Resolution Triggers for Systemically Important Financial Institutions
59 Pages Posted: 22 Aug 2018 Last revised: 13 Sep 2018
Date Written: August 13, 2018
The greatest regulatory challenge emerging from last decade’s financial crisis was the problem of “too-big-to-fail” financial institutions — those firms whose failure could trigger widespread runs in the financial system. When such firms faltered in 2008, regulators faced the dilemma of either acquiescing to financial panic and the attendant economic wreckage, or putting taxpayer money at risk to bail out the firm and its creditors. Regulators have made significant post-crisis progress in designing mechanisms to avoid this dilemma once a firm is placed into resolution. There is, however, a significant lingering gap in their efforts: the lack of appropriate principles to guide the decision to trigger the resolution process in the first place. Trigger-happiness and trigger-shyness both carry significant costs. Acting too soon is needlessly disruptive; acting too late may allow losses to fester to the point that all the work regulators have done to eliminate the dilemma are for naught, and they must once again either bail out a large firm or risk contagion and panic. Getting the trigger-timing right is therefore an essential part of a robust response to the too-big-to-fail problem. This Article identifies gaps and obstacles to an optimal triggering framework in the current regulatory landscape and proposes discrete policy reforms to address them.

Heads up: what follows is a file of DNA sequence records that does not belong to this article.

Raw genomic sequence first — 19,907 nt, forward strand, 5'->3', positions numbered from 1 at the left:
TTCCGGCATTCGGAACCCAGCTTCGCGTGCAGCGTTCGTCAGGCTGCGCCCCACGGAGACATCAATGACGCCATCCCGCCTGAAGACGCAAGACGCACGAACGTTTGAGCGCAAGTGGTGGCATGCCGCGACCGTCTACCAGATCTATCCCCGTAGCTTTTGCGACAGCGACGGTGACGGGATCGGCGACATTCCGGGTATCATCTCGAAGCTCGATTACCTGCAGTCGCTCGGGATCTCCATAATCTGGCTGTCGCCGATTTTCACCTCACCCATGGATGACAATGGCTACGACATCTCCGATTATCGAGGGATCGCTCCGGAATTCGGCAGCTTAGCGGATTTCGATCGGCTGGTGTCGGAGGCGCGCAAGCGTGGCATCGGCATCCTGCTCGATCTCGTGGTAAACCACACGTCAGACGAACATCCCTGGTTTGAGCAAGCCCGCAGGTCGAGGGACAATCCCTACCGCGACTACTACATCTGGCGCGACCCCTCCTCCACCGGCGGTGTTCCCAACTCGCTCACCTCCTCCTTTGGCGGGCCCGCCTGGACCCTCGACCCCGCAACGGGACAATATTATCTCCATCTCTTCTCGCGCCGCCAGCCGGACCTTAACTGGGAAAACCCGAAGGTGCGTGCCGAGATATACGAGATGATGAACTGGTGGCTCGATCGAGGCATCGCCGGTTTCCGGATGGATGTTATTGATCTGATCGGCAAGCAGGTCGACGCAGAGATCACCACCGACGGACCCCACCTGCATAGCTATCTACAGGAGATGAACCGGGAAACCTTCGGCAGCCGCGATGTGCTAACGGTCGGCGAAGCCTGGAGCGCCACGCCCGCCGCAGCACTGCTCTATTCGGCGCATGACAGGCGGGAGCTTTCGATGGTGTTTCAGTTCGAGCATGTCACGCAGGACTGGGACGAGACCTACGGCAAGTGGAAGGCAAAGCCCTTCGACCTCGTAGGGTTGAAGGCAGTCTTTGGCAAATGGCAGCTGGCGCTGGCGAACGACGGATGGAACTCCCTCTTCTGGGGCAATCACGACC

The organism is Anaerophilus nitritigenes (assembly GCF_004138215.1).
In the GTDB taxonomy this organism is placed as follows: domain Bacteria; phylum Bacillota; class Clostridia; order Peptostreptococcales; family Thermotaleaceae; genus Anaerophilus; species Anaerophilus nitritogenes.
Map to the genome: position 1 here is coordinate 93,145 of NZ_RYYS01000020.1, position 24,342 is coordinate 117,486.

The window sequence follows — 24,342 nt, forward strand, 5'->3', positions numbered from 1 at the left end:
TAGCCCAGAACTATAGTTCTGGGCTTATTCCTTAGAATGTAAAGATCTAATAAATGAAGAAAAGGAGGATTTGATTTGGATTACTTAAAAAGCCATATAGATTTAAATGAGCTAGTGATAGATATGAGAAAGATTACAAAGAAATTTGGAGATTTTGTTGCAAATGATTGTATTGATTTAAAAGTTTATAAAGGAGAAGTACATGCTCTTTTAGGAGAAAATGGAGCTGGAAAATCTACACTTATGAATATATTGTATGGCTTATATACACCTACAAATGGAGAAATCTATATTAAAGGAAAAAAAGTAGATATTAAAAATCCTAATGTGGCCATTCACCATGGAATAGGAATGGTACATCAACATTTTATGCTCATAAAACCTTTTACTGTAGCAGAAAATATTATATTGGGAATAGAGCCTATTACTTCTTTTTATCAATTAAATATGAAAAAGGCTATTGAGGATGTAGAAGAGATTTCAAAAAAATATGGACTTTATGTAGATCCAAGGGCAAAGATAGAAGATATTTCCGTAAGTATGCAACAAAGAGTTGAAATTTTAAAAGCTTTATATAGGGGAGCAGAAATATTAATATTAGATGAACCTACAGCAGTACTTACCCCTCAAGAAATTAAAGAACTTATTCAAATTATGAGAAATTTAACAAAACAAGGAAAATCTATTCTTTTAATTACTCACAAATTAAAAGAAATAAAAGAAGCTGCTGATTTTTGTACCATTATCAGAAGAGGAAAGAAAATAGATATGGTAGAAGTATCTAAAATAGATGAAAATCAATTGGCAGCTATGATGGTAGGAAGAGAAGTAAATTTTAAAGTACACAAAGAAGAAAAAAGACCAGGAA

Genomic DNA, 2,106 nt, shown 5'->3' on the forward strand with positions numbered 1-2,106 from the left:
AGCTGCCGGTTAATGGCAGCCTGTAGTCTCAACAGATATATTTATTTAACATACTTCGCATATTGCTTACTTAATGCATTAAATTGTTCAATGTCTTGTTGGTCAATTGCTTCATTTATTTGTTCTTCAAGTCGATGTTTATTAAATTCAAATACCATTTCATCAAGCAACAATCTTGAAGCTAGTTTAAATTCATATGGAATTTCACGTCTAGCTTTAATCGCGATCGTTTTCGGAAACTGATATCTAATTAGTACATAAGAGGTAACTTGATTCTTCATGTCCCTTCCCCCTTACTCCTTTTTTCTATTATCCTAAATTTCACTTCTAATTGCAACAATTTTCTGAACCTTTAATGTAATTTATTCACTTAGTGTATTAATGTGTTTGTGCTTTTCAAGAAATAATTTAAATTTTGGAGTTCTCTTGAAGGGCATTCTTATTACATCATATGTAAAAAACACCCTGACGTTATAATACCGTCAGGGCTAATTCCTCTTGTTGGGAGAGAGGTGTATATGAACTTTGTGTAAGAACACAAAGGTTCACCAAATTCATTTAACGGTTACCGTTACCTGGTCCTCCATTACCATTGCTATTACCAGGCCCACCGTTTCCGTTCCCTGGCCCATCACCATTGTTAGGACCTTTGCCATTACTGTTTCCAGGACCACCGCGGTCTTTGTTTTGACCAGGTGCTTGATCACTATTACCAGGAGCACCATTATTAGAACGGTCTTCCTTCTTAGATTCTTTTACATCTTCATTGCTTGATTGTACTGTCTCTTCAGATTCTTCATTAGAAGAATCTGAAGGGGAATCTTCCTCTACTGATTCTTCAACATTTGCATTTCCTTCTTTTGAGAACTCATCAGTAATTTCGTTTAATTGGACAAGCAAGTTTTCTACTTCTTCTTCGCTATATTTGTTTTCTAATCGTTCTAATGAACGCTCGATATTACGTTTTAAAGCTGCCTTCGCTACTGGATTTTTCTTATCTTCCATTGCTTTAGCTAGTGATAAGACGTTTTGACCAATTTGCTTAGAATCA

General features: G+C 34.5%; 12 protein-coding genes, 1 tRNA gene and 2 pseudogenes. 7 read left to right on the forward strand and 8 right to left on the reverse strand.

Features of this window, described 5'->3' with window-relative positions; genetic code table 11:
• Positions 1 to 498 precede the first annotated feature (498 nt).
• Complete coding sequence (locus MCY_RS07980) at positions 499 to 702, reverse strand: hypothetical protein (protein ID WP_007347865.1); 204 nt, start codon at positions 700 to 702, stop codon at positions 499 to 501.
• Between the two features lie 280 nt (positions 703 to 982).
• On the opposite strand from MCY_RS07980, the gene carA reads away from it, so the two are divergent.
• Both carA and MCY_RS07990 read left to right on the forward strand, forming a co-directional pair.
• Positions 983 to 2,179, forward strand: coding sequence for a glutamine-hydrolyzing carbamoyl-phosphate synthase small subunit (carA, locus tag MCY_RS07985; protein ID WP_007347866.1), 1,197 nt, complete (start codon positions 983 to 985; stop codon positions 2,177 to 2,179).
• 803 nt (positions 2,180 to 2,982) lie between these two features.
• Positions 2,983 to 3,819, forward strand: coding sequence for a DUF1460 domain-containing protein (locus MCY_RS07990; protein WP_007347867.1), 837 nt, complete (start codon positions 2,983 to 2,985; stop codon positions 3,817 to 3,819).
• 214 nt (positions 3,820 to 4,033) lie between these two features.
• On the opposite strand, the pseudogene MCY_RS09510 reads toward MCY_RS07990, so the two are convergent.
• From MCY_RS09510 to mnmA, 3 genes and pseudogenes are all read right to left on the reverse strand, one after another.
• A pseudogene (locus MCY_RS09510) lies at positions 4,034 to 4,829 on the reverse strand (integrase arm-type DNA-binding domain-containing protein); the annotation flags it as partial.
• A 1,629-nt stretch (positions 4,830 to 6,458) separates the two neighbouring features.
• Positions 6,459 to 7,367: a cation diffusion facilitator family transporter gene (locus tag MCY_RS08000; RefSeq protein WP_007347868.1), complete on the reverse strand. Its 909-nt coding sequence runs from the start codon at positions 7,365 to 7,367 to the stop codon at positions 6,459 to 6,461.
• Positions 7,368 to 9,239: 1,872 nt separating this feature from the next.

Keywords: Banking Law, Financial Regulation, Bank Resolution, Total Loss Absorbing Capacity, TLAC
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